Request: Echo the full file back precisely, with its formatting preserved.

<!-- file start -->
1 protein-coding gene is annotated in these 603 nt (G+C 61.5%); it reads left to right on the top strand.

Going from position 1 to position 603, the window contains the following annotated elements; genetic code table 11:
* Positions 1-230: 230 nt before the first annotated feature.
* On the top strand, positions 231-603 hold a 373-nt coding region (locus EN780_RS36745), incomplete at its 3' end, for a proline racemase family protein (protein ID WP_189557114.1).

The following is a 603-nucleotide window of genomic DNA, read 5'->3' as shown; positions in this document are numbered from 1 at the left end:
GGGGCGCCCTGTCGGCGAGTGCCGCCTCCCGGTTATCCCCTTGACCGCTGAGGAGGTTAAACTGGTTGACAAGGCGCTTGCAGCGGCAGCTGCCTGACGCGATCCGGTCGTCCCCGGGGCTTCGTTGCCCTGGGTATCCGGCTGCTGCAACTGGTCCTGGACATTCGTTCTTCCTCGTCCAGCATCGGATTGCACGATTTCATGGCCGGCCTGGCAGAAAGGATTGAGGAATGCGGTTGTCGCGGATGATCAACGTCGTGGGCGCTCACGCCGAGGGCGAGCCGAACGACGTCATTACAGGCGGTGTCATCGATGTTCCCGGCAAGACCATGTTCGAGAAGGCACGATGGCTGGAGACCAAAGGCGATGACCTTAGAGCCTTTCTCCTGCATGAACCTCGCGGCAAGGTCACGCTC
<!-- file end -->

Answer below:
1 protein-coding gene is annotated in these 603 nt (G+C 61.5%); it reads left to right on the top strand.

Going from position 1 to position 603, the window contains the following annotated elements; genetic code table 11:
* Positions 1-230: 230 nt before the first annotated feature.
* On the top strand, positions 231-603 hold a 373-nt coding region (locus EN780_RS36745), incomplete at its 3' end, for a proline racemase family protein (protein ID WP_189557114.1).

The following is a 603-nucleotide window of genomic DNA, read 5'->3' as shown; positions in this document are numbered from 1 at the left end:
GGGGCGCCCTGTCGGCGAGTGCCGCCTCCCGGTTATCCCCTTGACCGCTGAGGAGGTTAAACTGGTTGACAAGGCGCTTGCAGCGGCAGCTGCCTGACGCGATCCGGTCGTCCCCGGGGCTTCGTTGCCCTGGGTATCCGGCTGCTGCAACTGGTCCTGGACATTCGTTCTTCCTCGTCCAGCATCGGATTGCACGATTTCATGGCCGGCCTGGCAGAAAGGATTGAGGAATGCGGTTGTCGCGGATGATCAACGTCGTGGGCGCTCACGCCGAGGGCGAGCCGAACGACGTCATTACAGGCGGTGTCATCGATGTTCCCGGCAAGACCATGTTCGAGAAGGCACGATGGCTGGAGACCAAAGGCGATGACCTTAGAGCCTTTCTCCTGCATGAACCTCGCGGCAAGGTCACGCTC